Artwork, trolleys, radio and the law: CT's vast collection of museums
Connecticut is home to dozens of destination-worthy museums showcasing everything from classical artwork, history and the law, to trolleys, radios, puppets and so much more.
Douglas P. Clement is a regular contributor to Connecticut Magazine and former senior editor. He recently wrote a piece for Connecticut Magazine on the state's vast and diverse collection of museums and talked with Morning Edition’s Lori Mack.
Lori Mack: Can you talk about some of the museums that you think might surprise people?
Douglas P. Clement: Of course, a couple that really impressed me are the Submarine Force Museum in Groton, and the Hill-Stead Museum in Farmington. Two completely different things. The Submarine Force Museum is actually on the sub base in Groton, so it's a hidden gem, literally, physically, you have to kind of pass a checkpoint to get in. Once you get to the museum. The exhibits are done super professionally. And then you get to go and walk through the USS Nautilus submarine, which was the nation's first nuclear powered submarine, and made history by going under the North Pole in the late 1950s. You're in the submarine and you quite don't believe it's real, that both you get to do it, and that this is what it was like, you know, the history of the development of submarines in the nation. It's super tight and compact, not like in the movies. And you're surprised that this actually all worked. And you know, feel kind of blessed that you got to see it.
At the Hill-Stead museum, it's a house museum filled with worldclass artwork that people don't really know and find because it's hidden in plain sight, in a way, off Route 4 in Farmington. But among the paintings are French impressionist paintings that include two Monet grainstack paintings. And each of those, in the estimation of the executive director, is better than a grainstack, or Haystack painting, by Monet that set an auction record of over $110 million a few years ago. So, you can walk into this museum and in one room in two paintings, you're looking at almost $250 million worth of artwork.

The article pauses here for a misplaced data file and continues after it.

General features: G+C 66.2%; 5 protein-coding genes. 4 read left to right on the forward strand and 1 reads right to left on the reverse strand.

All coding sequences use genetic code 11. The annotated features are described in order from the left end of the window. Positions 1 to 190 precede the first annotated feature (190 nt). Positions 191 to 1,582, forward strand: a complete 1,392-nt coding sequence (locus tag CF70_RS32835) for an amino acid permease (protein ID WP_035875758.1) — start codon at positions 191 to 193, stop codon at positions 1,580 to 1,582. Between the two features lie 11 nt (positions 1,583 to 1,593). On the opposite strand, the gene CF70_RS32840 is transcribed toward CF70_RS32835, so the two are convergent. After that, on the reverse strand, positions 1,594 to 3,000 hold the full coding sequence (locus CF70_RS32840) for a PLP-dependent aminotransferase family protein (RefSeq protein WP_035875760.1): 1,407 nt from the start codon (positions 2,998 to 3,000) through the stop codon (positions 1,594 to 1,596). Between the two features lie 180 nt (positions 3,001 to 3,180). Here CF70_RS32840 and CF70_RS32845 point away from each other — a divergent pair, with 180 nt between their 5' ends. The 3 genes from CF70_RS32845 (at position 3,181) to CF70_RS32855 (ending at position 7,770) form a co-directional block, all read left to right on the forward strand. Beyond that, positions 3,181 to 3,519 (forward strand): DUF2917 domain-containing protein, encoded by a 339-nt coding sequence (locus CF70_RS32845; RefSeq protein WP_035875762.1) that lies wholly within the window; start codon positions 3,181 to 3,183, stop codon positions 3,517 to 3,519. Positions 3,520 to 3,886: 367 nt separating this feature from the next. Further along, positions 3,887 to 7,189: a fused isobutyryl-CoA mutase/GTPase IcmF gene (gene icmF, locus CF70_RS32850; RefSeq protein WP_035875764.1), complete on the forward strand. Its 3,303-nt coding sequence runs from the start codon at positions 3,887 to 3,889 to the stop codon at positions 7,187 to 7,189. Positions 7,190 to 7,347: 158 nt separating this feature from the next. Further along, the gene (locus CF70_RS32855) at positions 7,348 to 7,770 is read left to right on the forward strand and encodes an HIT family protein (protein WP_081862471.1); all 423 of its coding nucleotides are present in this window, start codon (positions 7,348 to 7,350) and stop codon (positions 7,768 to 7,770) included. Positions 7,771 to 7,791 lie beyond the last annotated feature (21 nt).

Mack: Let's highlight some of the more popular museums and what they have to offer, because I think we forget about those, and a lot of them are in New Haven, right?
Clement: You know, New Haven has been getting a lot of buzz lately as a worldclass international destination. And a lot of it is for the museums. And of course, most of those are centered at Yale. So, the Yale Center for British Art and the Yale University Art Gallery are both truly amazing museums. The collections are phenomenal, unbelievable. And the Beinecke Library at Yale is another, you know, of their gems. And they have some really offbeat museums at Yale too including the Cushing Museum, which everybody knows for its collection of human brains that are displayed in, you know, jars full of liquid.
I've spent most of my time in the art museums. And at the art gallery, you'll find things like Van Gogh's famous painting The Night Café, you know, one of the world's most recognized most iconic paintings. And it's free, always free. And you know, what I like about those museums, as well as the offbeat hidden gems that we cover in Connecticut Magazine, is to try to make them the centerpiece of a real lifestyle experience. So, in New Haven, that's easy, you know, I'm talking about wonderful cafes and coffee places, and lunch and shopping. And, you know, I think you can do that with anything that we have in this feature, even the lesser known ones. And one I would highlight for that in particular is the Tapping Reeve House and Litchfield Law Schoolin Litchfield. It's an amazing little place. And it really is an undiscovered gem. So, in the center of Litchfield, which is a historic town, pre-Colonial Era town, big role in the Revolutionary War. George Washington’s spymaster Benjamin Tallmadge lived on North Street in Litchfield after the Revolutionary War. The old jail, built in 1812 to house prisoners in the War of 1812, is now a restaurant, a bakery and a gourmet shop. So, there's the Litchfield Historical Society,which has a great collection and has an exhibit, which I think is still up, called Painting Litchfield of all the local artwork. And down the street is the Tapping Reeve House where Judge Tapping Reeve lived. He founded the Litchfield Law School, it's next door. Both of them are open as museums. And it's the oldest law school in the country. It educated something like two or three vice presidents, a whole bunch of senators, more than 100 congressmen, and you go there and you see how the very first legal education happened, as well as the Sarah Pierce Academy for female students, which opened in 1792, I think. That's also on display. And it's super cool.
And beyond that they have created in the back now what's called the Tapping Reeve Meadow. And there's a very beautiful Arbor and chairs and a trail and gardens. And on the Fourth of July, they're going to do a pet parade, which they do every year. So everybody brings their dogs, bunnies, cats, they dress them up for the Fourth of July, and they parade through the meadow. It's really a hometown thing. Both those museums and the Historical Society, they're right in the center of town. So, you're talking like an absolute lifestyle haven for like, fine dining, coffee, shopping. A complete day trip and it’s all right there.
This interview has been edited.